Lingering debt from the housing bust weakened the economy
Excessive debt created during the housing bubble is preserved on banker’s and homeowner’s balance sheets providing a deflationary overhang to the US economy.
The US economy is generally very resilient. There are always bearish prognosticators concocting doomsday scenarios that never come to pass. Most of the time, these people are ignored as tin-hat wearing crackpots, but occasionally a real economic crisis hits that makes these people look prescient.
When I was first trying to understand the housing bubble, I used to frequent the housing bubble blogs back in 2005 and 2006. When the bears on those blogs argued the case for a near depression for the US economy, I told them I thought they were too bearish: housing would crater, but the economy would endure. I was wrong, and later I came to embrace their view.
When I wrote the Great Housing Bubble in 2007 and 2008, I made the following observation:
As with any illness, the recovery is often plagued by symptoms of the disease and unwanted side effects. The recovery from the Great Housing Bubble will be no exception. The main problems will be experienced by those who bought at peak prices and did not go through the cleansing foreclosure process. As painful as foreclosure is to those who must endure it, foreclosure is the cure to the disease of the market. After foreclosure, a borrower is no longer burdened by high housing payments, and is free to move to find new work and spend income on consumer goods.
Consumer spending has been weak since 2008 because the bad debt and onerous debt-service payments were preserved.
Houses will become America’s new debtor’s prisons. By the end of 2008, anyone who purchased between 2004 and 2007 will be underwater. Everyone who is underwater and making crushing home payments will be stuck in their homes until values climb back above their purchase price. … People trapped in their homes cannot move to accept promotions or advancements in their careers, and people who are making large debt service payments have less discretionary income to spend. In an economy heavily dependent upon consumer spending, the impact of this loss of spending power will serve as a drag on economic growth.
I also predicted in many posts that the economy would not improve due to improvements in the real estate markets. Much government policy over the last several years has been designed to stimulate housing in hopes it would stimulate the economy. It was never going to have that effect, and even when house prices bottomed in 2012, it had little impact on the overall economy.
The economy was never going to improve on the back of real estate or housing construction. For the economy to get stronger, some other sector of the economy needed to improve and take housing along for the ride. The International Monetary Fund noticed the same thing.
A property-price crash can cripple a nation’s economy for years to come, according to a new paper by the International Monetary Fund.
Although most people understand that the crisis of 2007-2008 led to a housing-price collapse and the Great Recession that followed, the new paper describes exactly why it is that a housing bubble also manages to trigger unemployment, revenue decline at corporations, and lower gross domestic product. …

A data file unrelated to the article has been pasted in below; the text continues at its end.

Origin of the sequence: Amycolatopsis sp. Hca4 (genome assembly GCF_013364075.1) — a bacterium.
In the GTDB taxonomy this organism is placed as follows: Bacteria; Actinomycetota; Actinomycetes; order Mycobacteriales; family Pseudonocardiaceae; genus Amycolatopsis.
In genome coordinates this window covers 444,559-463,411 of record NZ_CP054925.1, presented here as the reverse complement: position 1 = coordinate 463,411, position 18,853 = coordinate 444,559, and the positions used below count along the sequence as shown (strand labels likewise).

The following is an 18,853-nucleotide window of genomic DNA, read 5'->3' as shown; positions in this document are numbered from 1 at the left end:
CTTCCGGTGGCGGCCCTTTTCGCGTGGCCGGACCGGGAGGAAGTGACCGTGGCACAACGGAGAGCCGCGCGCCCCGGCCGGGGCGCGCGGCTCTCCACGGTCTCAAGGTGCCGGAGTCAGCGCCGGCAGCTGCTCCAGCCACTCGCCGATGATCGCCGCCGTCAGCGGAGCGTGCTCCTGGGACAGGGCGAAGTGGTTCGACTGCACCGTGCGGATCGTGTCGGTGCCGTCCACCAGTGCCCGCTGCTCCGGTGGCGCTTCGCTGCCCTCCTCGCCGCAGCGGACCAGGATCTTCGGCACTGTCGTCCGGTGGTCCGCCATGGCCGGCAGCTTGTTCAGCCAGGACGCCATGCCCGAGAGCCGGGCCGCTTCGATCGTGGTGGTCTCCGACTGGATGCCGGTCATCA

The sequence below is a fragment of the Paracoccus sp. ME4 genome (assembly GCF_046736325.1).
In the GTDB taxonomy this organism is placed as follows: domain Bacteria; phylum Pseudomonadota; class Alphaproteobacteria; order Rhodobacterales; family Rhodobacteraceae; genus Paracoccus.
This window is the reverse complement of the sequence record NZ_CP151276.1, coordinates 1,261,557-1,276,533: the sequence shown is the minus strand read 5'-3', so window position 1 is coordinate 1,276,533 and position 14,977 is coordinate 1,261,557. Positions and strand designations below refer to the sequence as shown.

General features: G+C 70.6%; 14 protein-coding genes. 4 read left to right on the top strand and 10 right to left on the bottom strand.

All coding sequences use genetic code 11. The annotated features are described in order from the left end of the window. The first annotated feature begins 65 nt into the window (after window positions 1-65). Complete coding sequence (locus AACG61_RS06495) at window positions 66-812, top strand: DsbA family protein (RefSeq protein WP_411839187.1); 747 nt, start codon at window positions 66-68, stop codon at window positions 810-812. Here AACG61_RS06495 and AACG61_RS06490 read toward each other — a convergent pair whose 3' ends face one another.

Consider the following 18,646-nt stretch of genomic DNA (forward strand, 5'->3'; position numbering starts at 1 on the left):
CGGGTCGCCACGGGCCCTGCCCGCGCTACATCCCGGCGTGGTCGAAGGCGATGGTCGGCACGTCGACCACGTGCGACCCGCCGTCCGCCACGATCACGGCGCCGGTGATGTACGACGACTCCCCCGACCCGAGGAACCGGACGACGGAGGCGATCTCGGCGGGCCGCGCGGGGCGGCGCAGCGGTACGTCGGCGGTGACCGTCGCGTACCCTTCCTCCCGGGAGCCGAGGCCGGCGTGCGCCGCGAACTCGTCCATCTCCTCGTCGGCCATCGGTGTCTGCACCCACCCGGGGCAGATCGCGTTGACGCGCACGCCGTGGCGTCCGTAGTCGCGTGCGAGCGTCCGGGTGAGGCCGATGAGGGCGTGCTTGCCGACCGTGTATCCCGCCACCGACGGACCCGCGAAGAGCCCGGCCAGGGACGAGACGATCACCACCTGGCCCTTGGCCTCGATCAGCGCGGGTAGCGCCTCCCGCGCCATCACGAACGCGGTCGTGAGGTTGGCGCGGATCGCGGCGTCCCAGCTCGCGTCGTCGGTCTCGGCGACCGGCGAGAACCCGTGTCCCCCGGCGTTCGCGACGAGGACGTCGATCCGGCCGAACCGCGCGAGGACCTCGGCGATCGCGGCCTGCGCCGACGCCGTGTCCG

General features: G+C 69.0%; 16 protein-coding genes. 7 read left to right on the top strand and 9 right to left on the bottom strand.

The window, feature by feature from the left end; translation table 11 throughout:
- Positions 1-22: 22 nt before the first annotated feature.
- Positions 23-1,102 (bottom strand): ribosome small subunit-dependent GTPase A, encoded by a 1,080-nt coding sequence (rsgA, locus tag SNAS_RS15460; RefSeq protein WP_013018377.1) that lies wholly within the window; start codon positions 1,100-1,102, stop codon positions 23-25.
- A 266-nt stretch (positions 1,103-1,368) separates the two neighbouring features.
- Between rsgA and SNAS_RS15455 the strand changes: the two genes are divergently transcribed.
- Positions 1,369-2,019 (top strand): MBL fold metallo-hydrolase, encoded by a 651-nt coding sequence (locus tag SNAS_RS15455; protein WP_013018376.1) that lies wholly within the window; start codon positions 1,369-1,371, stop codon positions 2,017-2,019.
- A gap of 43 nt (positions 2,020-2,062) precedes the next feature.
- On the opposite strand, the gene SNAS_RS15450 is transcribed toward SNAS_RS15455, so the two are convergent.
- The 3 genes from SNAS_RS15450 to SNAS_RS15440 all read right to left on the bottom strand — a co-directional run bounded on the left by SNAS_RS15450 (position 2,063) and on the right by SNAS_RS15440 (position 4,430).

So what happens when the housing market goes bust?
Firstly, falling house prices lowered demand both during and after the crisis. This is because lower prices reduce the amount of borrowing that households can raise against their property. Less access to credit tends to mean less spending, generally.
Substantial falls in the value of housing assets could have implications for the sustainability of people’s finances in retirement and force precautionary saving (people holding on to more of their income rather than spending it) to compensate for this perceived shortfall.
People wisely start saving more.
the housing bust also affected demand by curtailing investment both directly and by restricting small business investment, which is overwhelmingly secured against property. This has the short-term impact of reducing the amount being spent in an economy, but it also has longer-term costs as it holds back creation of new businesses and prevents investment to expand existing small businesses.
“High private-sector indebtedness could be one factor behind weak domestic demand, as (i) both the peak level of debt and the increase in debt during the boom were much higher in the current episodes than during past episodes and (ii) a number of studies (e.g., IMF, 2012; Mian and Sufi, 2014) find that debt overhang tends to weigh heavily on growth following financial crises.”
Debt service prevents people from spending on other goods and services.
The only cure for these woes is time. Keynesians will undoubtedly claim their stimulus made the difference, and it may have made the last six years less painful, but efforts to save the banks by preserving bad debt also held the economy back over the same period.
In my opinion, we are finally reaching the light at the end of the tunnel. Make sure you read on Monday as I detail my reasons for believing the economy is finally getting better.